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### Cost effective flying car

derek_farn writes "At last somebody has come up with a workable flying car that does not cost the earth (a snip at £35,000-£40,000), require special licensing (ok, a powered parachute licence), can travel a reasonable distance and can carry luggage. It even runs on bioethanol."
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### Latest edition of "The New C Standard" boo

derek_farn writes "The latest edition of my book "The New C Standard: An Economic and Cultural Commentary" is available for free download (10M pdf, here, here and here). It has been 2.5 years since the last update and the new version integrates all of the changes made to the C Standard in response to published defect reports, plus material derived from 60+ related papers and books published in the last 2.5 years, and of course fixes all of the reported faults. There is also a Google searchable version of the C Standard, a Firefox search plugin, that includes the corresponding excerpts from the book."
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### Latest edition of "The New C Standard" boo

derek_farn writes "The latest edition of my book "The New C Standard: An Economic and Cultural Commentary" is available for free download (10M pdf, here, here and here). It has been 2.5 years since the last update and the new version integrates all of the changes made to the C Standard in response to published defect reports, plus material derived from 60+ related papers and books published in the last 2.5 years, and of course fixes all of the reported faults. There is also a Google searchable version of the C Standard, Firefox search plugin, that includes the corresponding excerpts from the book."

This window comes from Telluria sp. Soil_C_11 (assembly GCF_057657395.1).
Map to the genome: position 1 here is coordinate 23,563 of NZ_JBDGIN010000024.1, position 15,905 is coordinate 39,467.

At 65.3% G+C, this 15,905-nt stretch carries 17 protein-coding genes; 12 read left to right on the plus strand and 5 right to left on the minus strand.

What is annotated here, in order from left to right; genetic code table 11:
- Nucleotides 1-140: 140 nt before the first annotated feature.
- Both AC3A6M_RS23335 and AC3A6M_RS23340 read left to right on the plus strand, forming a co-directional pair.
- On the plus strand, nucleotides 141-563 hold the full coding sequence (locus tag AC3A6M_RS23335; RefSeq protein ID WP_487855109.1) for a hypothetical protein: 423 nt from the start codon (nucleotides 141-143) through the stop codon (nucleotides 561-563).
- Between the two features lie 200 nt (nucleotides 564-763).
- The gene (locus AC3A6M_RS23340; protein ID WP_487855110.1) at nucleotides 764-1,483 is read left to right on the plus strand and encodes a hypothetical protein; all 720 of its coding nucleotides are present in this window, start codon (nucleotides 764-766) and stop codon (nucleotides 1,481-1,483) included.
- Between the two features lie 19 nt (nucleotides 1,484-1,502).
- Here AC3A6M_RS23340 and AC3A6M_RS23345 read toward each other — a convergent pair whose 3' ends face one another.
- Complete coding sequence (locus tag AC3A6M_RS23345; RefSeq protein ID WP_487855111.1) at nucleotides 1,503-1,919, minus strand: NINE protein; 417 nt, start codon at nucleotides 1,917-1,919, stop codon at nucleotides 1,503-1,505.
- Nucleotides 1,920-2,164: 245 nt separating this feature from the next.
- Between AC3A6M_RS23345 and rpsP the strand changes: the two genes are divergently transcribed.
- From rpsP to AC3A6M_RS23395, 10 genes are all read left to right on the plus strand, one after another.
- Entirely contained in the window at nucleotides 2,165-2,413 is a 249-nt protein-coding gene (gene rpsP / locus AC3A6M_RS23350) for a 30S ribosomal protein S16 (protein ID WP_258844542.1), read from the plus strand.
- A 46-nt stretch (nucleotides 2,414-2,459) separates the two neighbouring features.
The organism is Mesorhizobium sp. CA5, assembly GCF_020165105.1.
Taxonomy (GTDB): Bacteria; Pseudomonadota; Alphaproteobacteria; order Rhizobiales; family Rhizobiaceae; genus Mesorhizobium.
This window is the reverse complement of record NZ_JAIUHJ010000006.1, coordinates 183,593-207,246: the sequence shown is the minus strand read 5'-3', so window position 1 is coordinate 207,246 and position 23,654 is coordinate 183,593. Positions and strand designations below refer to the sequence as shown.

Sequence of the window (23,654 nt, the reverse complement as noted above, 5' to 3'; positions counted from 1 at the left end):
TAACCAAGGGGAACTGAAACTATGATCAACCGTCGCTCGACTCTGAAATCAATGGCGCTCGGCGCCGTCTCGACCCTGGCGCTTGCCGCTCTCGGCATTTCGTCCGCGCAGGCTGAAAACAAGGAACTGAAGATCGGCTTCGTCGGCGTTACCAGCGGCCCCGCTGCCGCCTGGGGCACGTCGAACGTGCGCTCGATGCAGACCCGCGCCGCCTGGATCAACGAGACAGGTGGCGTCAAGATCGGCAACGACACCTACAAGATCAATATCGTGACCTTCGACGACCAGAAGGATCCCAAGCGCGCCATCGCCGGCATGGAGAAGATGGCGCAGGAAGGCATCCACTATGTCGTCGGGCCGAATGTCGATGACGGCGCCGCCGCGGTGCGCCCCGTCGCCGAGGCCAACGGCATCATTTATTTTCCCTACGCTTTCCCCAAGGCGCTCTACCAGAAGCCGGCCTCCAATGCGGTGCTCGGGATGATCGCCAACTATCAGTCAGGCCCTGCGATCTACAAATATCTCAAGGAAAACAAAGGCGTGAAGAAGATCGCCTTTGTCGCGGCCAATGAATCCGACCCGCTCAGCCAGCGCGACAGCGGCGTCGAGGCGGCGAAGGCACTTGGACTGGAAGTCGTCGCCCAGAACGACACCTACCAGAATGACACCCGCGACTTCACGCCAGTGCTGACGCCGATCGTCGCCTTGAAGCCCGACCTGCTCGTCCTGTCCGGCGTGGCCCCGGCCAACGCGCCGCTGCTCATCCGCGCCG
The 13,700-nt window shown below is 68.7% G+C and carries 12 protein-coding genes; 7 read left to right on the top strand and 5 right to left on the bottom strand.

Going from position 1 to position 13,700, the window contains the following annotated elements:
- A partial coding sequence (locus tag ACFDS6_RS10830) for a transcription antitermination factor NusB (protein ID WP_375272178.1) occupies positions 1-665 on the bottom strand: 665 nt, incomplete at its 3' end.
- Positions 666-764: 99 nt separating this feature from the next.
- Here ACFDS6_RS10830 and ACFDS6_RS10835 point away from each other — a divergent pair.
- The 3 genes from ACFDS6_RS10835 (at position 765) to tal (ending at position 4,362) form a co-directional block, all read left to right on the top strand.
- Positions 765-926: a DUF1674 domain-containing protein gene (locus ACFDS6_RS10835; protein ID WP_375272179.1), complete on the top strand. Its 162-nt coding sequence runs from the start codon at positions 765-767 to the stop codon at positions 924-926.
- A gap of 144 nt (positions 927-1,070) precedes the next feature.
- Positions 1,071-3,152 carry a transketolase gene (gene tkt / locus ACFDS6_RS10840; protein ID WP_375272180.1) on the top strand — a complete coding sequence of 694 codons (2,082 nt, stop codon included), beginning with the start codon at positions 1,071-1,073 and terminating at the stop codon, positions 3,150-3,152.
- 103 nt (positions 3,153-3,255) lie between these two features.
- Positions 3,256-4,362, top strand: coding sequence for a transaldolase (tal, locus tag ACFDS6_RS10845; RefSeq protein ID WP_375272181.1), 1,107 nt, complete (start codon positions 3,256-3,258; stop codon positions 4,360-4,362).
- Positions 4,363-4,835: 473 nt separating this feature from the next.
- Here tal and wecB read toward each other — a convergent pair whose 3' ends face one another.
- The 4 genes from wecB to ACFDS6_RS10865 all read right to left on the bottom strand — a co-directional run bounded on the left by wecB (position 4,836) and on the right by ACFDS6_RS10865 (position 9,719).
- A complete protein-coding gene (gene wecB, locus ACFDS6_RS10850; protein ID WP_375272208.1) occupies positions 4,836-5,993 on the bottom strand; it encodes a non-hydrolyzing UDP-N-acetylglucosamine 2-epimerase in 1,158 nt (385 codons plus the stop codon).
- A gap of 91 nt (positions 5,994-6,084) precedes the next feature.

top derek_farn writes "The UK postcode database — which turns a postcode to a latitude/longitude or street+range of numbers — is not free. In fact, it's very expensive. The Post Office, which used to be government owned, claims copyright on it and charges a license fee for its use. So we paid to create it and now have to pay for a copy of it. A group of people have gotten together to create an Open Source postcode database. People are asked to enter data they have generated themselves and is free of copyright. The data can be entering a postcode plus latittude/longitude or postcode and a click on a map (unfortunately from the 1950s).

On a related note the growing availability of GPS devices means that the Open Street Map project is making great progress. You guessed it, UK citizens don't have free access to the maps we paid to create."
top derek_farn writes "Google now have a page that supports source code searching. I hope they extend it to be more programming language aware (eg, search for identifiers and functions) like the specialist code search sites (Krugle, Codease), who probably now how very worried investors. I don't see any option to search for Cobol. I guess there is not a lot of Cobol source available on the Internet, even although there is supposed to be more Cobol source in existence than any other language (perhaps that statement is not true in the noughties)."